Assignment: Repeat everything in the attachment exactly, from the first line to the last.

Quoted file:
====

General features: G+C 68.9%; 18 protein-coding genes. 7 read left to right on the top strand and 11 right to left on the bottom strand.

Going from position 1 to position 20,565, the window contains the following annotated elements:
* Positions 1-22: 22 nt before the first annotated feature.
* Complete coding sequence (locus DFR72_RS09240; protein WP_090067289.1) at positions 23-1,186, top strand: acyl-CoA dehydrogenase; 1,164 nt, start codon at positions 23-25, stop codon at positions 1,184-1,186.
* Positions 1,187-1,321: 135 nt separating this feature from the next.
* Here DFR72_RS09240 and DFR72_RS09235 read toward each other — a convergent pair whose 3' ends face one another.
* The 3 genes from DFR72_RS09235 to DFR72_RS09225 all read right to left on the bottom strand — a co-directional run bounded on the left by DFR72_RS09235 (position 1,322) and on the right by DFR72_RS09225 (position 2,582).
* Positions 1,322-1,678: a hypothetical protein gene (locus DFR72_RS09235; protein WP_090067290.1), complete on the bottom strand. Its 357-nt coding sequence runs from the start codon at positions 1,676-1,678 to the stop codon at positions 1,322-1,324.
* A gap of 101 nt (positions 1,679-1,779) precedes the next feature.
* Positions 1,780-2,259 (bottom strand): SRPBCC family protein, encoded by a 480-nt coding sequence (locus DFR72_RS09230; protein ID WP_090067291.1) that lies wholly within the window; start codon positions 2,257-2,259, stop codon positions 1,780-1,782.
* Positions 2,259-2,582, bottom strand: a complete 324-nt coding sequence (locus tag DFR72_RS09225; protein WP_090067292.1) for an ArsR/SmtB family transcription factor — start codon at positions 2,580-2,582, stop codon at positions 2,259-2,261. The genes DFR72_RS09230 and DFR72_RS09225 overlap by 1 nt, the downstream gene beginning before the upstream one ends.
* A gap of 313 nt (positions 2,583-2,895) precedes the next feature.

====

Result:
General features: G+C 68.9%; 18 protein-coding genes. 7 read left to right on the top strand and 11 right to left on the bottom strand.

Going from position 1 to position 20,565, the window contains the following annotated elements:
* Positions 1-22: 22 nt before the first annotated feature.
* Complete coding sequence (locus DFR72_RS09240; protein WP_090067289.1) at positions 23-1,186, top strand: acyl-CoA dehydrogenase; 1,164 nt, start codon at positions 23-25, stop codon at positions 1,184-1,186.
* Positions 1,187-1,321: 135 nt separating this feature from the next.
* Here DFR72_RS09240 and DFR72_RS09235 read toward each other — a convergent pair whose 3' ends face one another.
* The 3 genes from DFR72_RS09235 to DFR72_RS09225 all read right to left on the bottom strand — a co-directional run bounded on the left by DFR72_RS09235 (position 1,322) and on the right by DFR72_RS09225 (position 2,582).
* Positions 1,322-1,678: a hypothetical protein gene (locus DFR72_RS09235; protein WP_090067290.1), complete on the bottom strand. Its 357-nt coding sequence runs from the start codon at positions 1,676-1,678 to the stop codon at positions 1,322-1,324.
* A gap of 101 nt (positions 1,679-1,779) precedes the next feature.
* Positions 1,780-2,259 (bottom strand): SRPBCC family protein, encoded by a 480-nt coding sequence (locus DFR72_RS09230; protein ID WP_090067291.1) that lies wholly within the window; start codon positions 2,257-2,259, stop codon positions 1,780-1,782.
* Positions 2,259-2,582, bottom strand: a complete 324-nt coding sequence (locus tag DFR72_RS09225; protein WP_090067292.1) for an ArsR/SmtB family transcription factor — start codon at positions 2,580-2,582, stop codon at positions 2,259-2,261. The genes DFR72_RS09230 and DFR72_RS09225 overlap by 1 nt, the downstream gene beginning before the upstream one ends.
* A gap of 313 nt (positions 2,583-2,895) precedes the next feature.